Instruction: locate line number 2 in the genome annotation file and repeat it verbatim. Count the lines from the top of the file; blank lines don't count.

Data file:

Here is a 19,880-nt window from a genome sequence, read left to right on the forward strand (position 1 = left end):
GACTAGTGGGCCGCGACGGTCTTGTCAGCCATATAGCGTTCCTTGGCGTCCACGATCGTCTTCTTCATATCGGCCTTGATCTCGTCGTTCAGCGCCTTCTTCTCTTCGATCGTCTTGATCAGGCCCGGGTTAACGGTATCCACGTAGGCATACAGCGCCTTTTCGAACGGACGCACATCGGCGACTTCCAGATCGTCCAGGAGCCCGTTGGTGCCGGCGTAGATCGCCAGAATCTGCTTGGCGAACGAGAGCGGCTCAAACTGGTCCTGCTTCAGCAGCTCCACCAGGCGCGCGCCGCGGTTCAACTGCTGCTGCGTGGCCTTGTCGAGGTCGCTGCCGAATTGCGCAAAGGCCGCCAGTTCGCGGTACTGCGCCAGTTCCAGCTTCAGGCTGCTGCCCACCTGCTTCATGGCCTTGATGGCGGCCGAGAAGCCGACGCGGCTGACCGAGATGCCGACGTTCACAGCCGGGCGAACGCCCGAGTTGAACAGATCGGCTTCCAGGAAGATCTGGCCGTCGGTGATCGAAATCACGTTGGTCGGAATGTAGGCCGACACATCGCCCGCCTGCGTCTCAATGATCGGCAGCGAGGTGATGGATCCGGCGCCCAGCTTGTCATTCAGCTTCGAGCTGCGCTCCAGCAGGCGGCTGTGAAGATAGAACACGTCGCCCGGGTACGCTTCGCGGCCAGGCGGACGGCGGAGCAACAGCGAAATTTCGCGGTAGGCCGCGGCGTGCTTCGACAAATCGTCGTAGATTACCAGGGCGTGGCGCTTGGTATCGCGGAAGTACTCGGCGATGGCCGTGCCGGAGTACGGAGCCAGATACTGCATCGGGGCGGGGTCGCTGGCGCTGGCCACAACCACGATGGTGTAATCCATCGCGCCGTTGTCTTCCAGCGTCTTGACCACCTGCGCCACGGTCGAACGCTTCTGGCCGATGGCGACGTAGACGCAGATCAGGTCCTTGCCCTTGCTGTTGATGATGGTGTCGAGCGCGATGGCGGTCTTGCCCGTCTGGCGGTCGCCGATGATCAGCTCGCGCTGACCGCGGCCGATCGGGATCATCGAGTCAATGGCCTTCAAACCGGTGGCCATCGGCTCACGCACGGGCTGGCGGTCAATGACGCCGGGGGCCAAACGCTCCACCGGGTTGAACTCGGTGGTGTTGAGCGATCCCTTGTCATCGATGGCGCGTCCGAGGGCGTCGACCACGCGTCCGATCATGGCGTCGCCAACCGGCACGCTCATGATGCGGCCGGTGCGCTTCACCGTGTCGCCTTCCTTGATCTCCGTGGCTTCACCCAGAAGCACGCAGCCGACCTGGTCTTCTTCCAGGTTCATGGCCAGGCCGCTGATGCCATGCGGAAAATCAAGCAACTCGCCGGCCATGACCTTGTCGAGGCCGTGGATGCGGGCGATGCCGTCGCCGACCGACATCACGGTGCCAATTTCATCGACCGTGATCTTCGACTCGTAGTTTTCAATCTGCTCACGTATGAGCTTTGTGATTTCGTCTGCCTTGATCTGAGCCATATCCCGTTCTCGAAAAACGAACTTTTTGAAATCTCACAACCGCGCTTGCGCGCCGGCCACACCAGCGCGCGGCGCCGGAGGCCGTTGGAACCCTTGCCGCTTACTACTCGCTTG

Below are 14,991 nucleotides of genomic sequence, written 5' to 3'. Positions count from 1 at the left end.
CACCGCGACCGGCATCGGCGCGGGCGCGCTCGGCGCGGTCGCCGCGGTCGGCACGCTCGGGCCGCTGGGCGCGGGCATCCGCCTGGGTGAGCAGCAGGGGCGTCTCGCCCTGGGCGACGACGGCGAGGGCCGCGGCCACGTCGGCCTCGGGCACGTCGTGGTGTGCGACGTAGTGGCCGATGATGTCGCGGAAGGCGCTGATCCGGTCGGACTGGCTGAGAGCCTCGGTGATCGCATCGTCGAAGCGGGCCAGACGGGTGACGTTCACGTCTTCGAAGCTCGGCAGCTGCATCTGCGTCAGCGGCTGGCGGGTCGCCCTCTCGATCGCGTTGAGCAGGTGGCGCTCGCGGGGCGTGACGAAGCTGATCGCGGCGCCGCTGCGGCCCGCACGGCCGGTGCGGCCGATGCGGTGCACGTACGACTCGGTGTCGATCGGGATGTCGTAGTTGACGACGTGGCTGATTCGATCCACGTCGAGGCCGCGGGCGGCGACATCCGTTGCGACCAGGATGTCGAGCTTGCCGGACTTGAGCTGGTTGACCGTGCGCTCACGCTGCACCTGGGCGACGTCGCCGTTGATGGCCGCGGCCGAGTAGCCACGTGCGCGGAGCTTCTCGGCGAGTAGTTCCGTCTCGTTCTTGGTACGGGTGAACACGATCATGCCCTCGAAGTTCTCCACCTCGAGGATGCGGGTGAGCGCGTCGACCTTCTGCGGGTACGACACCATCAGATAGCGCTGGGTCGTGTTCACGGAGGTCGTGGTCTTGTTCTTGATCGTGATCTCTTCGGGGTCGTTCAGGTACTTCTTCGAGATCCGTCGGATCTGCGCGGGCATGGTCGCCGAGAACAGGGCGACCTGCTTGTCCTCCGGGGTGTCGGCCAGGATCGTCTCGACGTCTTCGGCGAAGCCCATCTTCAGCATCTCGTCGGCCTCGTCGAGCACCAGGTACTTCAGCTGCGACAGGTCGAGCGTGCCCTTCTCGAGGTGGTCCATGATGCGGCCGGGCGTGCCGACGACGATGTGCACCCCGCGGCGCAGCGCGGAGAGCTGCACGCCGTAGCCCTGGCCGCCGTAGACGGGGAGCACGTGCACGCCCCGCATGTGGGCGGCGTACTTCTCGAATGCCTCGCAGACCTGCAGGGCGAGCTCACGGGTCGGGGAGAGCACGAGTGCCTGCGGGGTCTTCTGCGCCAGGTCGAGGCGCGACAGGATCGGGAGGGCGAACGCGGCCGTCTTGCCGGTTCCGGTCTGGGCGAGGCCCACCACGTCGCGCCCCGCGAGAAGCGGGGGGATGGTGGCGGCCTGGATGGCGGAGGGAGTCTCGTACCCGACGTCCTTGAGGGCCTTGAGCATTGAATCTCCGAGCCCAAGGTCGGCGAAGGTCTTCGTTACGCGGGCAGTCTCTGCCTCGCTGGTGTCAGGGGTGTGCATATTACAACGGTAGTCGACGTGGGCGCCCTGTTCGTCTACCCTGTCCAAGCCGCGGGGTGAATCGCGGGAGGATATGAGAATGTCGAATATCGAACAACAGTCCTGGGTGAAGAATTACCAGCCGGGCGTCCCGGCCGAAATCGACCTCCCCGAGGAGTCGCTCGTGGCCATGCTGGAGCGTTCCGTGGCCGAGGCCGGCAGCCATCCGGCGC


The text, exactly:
GACTAGTGGGCCGCGACGGTCTTGTCAGCCATATAGCGTTCCTTGGCGTCCACGATCGTCTTCTTCATATCGGCCTTGATCTCGTCGTTCAGCGCCTTCTTCTCTTCGATCGTCTTGATCAGGCCCGGGTTAACGGTATCCACGTAGGCATACAGCGCCTTTTCGAACGGACGCACATCGGCGACTTCCAGATCGTCCAGGAGCCCGTTGGTGCCGGCGTAGATCGCCAGAATCTGCTTGGCGAACGAGAGCGGCTCAAACTGGTCCTGCTTCAGCAGCTCCACCAGGCGCGCGCCGCGGTTCAACTGCTGCTGCGTGGCCTTGTCGAGGTCGCTGCCGAATTGCGCAAAGGCCGCCAGTTCGCGGTACTGCGCCAGTTCCAGCTTCAGGCTGCTGCCCACCTGCTTCATGGCCTTGATGGCGGCCGAGAAGCCGACGCGGCTGACCGAGATGCCGACGTTCACAGCCGGGCGAACGCCCGAGTTGAACAGATCGGCTTCCAGGAAGATCTGGCCGTCGGTGATCGAAATCACGTTGGTCGGAATGTAGGCCGACACATCGCCCGCCTGCGTCTCAATGATCGGCAGCGAGGTGATGGATCCGGCGCCCAGCTTGTCATTCAGCTTCGAGCTGCGCTCCAGCAGGCGGCTGTGAAGATAGAACACGTCGCCCGGGTACGCTTCGCGGCCAGGCGGACGGCGGAGCAACAGCGAAATTTCGCGGTAGGCCGCGGCGTGCTTCGACAAATCGTCGTAGATTACCAGGGCGTGGCGCTTGGTATCGCGGAAGTACTCGGCGATGGCCGTGCCGGAGTACGGAGCCAGATACTGCATCGGGGCGGGGTCGCTGGCGCTGGCCACAACCACGATGGTGTAATCCATCGCGCCGTTGTCTTCCAGCGTCTTGACCACCTGCGCCACGGTCGAACGCTTCTGGCCGATGGCGACGTAGACGCAGATCAGGTCCTTGCCCTTGCTGTTGATGATGGTGTCGAGCGCGATGGCGGTCTTGCCCGTCTGGCGGTCGCCGATGATCAGCTCGCGCTGACCGCGGCCGATCGGGATCATCGAGTCAATGGCCTTCAAACCGGTGGCCATCGGCTCACGCACGGGCTGGCGGTCAATGACGCCGGGGGCCAAACGCTCCACCGGGTTGAACTCGGTGGTGTTGAGCGATCCCTTGTCATCGATGGCGCGTCCGAGGGCGTCGACCACGCGTCCGATCATGGCGTCGCCAACCGGCACGCTCATGATGCGGCCGGTGCGCTTCACCGTGTCGCCTTCCTTGATCTCCGTGGCTTCACCCAGAAGCACGCAGCCGACCTGGTCTTCTTCCAGGTTCATGGCCAGGCCGCTGATGCCATGCGGAAAATCAAGCAACTCGCCGGCCATGACCTTGTCGAGGCCGTGGATGCGGGCGATGCCGTCGCCGACCGACATCACGGTGCCAATTTCATCGACCGTGATCTTCGACTCGTAGTTTTCAATCTGCTCACGTATGAGCTTTGTGATTTCGTCTGCCTTGATCTGAGCCATATCCCGTTCTCGAAAAACGAACTTTTTGAAATCTCACAACCGCGCTTGCGCGCCGGCCACACCAGCGCGCGGCGCCGGAGGCCGTTGGAACCCTTGCCGCTTACTACTCGCTTG